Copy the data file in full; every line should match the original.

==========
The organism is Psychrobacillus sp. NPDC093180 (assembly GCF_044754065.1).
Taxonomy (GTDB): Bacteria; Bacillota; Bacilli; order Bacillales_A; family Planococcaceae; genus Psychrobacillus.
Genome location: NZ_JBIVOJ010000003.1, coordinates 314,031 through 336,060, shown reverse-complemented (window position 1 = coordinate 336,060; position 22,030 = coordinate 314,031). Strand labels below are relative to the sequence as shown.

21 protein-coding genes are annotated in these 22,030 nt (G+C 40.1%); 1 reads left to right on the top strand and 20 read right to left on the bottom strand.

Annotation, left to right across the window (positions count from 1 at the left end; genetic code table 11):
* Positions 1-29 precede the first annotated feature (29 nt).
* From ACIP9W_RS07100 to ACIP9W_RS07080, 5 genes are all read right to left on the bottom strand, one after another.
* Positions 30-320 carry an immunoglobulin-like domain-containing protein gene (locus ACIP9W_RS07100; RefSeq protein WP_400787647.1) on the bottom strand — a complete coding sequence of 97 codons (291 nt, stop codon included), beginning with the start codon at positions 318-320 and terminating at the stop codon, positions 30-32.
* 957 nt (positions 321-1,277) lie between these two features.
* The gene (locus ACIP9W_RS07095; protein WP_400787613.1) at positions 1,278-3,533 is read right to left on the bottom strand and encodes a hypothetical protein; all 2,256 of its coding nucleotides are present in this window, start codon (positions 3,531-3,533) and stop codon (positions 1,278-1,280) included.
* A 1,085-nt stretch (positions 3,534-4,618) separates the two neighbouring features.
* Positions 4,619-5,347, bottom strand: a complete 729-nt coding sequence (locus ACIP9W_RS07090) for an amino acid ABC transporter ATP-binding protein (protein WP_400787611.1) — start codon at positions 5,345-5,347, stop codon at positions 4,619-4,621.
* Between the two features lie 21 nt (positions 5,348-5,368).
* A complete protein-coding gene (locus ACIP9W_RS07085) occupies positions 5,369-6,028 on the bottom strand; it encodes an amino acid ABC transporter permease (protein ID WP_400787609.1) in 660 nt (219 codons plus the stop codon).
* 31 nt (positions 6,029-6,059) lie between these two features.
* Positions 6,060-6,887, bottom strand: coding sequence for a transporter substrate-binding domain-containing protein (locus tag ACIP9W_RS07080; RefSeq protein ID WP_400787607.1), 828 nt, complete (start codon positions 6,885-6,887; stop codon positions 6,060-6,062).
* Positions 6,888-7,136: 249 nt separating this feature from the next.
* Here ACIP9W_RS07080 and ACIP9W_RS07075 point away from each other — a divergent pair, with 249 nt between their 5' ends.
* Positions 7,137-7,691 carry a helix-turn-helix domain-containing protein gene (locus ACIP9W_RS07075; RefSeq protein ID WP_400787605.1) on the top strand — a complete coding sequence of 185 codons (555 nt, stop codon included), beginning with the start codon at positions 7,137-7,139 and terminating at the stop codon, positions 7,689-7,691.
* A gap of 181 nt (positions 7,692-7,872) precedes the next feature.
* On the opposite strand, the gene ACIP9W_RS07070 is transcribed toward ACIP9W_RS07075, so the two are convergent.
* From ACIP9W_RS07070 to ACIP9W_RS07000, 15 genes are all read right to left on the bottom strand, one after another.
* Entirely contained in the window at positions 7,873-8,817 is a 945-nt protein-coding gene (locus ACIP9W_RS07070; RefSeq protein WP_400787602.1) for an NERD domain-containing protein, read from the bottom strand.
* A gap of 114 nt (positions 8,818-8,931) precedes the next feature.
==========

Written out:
The organism is Psychrobacillus sp. NPDC093180 (assembly GCF_044754065.1).
Taxonomy (GTDB): Bacteria; Bacillota; Bacilli; order Bacillales_A; family Planococcaceae; genus Psychrobacillus.
Genome location: NZ_JBIVOJ010000003.1, coordinates 314,031 through 336,060, shown reverse-complemented (window position 1 = coordinate 336,060; position 22,030 = coordinate 314,031). Strand labels below are relative to the sequence as shown.

21 protein-coding genes are annotated in these 22,030 nt (G+C 40.1%); 1 reads left to right on the top strand and 20 read right to left on the bottom strand.

Annotation, left to right across the window (positions count from 1 at the left end; genetic code table 11):
* Positions 1-29 precede the first annotated feature (29 nt).
* From ACIP9W_RS07100 to ACIP9W_RS07080, 5 genes are all read right to left on the bottom strand, one after another.
* Positions 30-320 carry an immunoglobulin-like domain-containing protein gene (locus ACIP9W_RS07100; RefSeq protein WP_400787647.1) on the bottom strand — a complete coding sequence of 97 codons (291 nt, stop codon included), beginning with the start codon at positions 318-320 and terminating at the stop codon, positions 30-32.
* 957 nt (positions 321-1,277) lie between these two features.
* The gene (locus ACIP9W_RS07095; protein WP_400787613.1) at positions 1,278-3,533 is read right to left on the bottom strand and encodes a hypothetical protein; all 2,256 of its coding nucleotides are present in this window, start codon (positions 3,531-3,533) and stop codon (positions 1,278-1,280) included.
* A 1,085-nt stretch (positions 3,534-4,618) separates the two neighbouring features.
* Positions 4,619-5,347, bottom strand: a complete 729-nt coding sequence (locus ACIP9W_RS07090) for an amino acid ABC transporter ATP-binding protein (protein WP_400787611.1) — start codon at positions 5,345-5,347, stop codon at positions 4,619-4,621.
* Between the two features lie 21 nt (positions 5,348-5,368).
* A complete protein-coding gene (locus ACIP9W_RS07085) occupies positions 5,369-6,028 on the bottom strand; it encodes an amino acid ABC transporter permease (protein ID WP_400787609.1) in 660 nt (219 codons plus the stop codon).
* 31 nt (positions 6,029-6,059) lie between these two features.
* Positions 6,060-6,887, bottom strand: coding sequence for a transporter substrate-binding domain-containing protein (locus tag ACIP9W_RS07080; RefSeq protein ID WP_400787607.1), 828 nt, complete (start codon positions 6,885-6,887; stop codon positions 6,060-6,062).
* Positions 6,888-7,136: 249 nt separating this feature from the next.
* Here ACIP9W_RS07080 and ACIP9W_RS07075 point away from each other — a divergent pair, with 249 nt between their 5' ends.
* Positions 7,137-7,691 carry a helix-turn-helix domain-containing protein gene (locus ACIP9W_RS07075; RefSeq protein ID WP_400787605.1) on the top strand — a complete coding sequence of 185 codons (555 nt, stop codon included), beginning with the start codon at positions 7,137-7,139 and terminating at the stop codon, positions 7,689-7,691.
* A gap of 181 nt (positions 7,692-7,872) precedes the next feature.
* On the opposite strand, the gene ACIP9W_RS07070 is transcribed toward ACIP9W_RS07075, so the two are convergent.
* From ACIP9W_RS07070 to ACIP9W_RS07000, 15 genes are all read right to left on the bottom strand, one after another.
* Entirely contained in the window at positions 7,873-8,817 is a 945-nt protein-coding gene (locus ACIP9W_RS07070; RefSeq protein WP_400787602.1) for an NERD domain-containing protein, read from the bottom strand.
* A gap of 114 nt (positions 8,818-8,931) precedes the next feature.